Walter T. Federer and José Crossa
Crop breeding programs using conventional approaches, as well as new biotechnological tools, rely heavily on data resulting from the evaluation of genotypes in different environmental conditions (agronomic practices, locations, and years). Statistical methods used for designing field and laboratory trials and for analyzing the data originating from those trials need to be accurate and efficient. The statistical analysis of multi-environment trails (MET) is useful for assessing genotype×environment interaction (GEI), mapping quantitative trait loci (QTLs), and studying QTL×environment interaction (QEI). Large populations are required for scientific study of QEI, and for determining the association between molecular markers and quantitative trait variability. Therefore, appropriate control of local variability through efficient experimental design is of key importance. In this chapter we present and explain several classes of augmented designs useful for achieving control of variability and assessing genotype effects in a practical and efficient manner. A popular procedure for unreplicated designs is the one known as “systematically spaced checks.” Augmented designs contain “c” check or standard treatments replicated “r” times, and “n” new treatments or genotypes included once (usually) in the experiment.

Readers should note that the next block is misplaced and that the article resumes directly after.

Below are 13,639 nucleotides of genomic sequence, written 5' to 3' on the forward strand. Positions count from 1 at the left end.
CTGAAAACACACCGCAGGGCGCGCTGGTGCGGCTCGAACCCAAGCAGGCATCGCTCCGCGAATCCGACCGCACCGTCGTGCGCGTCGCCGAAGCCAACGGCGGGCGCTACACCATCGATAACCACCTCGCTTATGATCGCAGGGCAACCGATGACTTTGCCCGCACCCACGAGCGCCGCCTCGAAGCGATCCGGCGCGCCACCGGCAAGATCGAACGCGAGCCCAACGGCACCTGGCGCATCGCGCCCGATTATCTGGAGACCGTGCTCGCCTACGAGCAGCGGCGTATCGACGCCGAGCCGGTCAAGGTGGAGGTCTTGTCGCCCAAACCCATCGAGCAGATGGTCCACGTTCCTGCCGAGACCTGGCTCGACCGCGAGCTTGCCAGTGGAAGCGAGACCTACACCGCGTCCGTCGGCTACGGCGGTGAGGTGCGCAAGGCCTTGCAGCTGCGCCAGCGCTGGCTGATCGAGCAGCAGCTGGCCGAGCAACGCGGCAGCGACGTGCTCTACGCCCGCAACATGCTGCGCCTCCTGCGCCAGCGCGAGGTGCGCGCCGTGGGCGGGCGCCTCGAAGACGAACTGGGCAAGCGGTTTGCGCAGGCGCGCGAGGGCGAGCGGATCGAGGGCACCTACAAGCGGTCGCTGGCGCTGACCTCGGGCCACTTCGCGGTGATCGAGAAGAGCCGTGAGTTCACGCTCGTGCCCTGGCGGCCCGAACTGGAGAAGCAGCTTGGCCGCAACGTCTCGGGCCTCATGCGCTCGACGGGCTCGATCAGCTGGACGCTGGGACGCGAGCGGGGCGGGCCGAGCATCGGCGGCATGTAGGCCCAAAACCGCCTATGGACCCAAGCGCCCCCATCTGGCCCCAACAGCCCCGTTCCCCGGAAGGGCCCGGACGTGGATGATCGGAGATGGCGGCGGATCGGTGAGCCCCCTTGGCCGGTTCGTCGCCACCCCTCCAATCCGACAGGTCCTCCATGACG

Trackback from your site.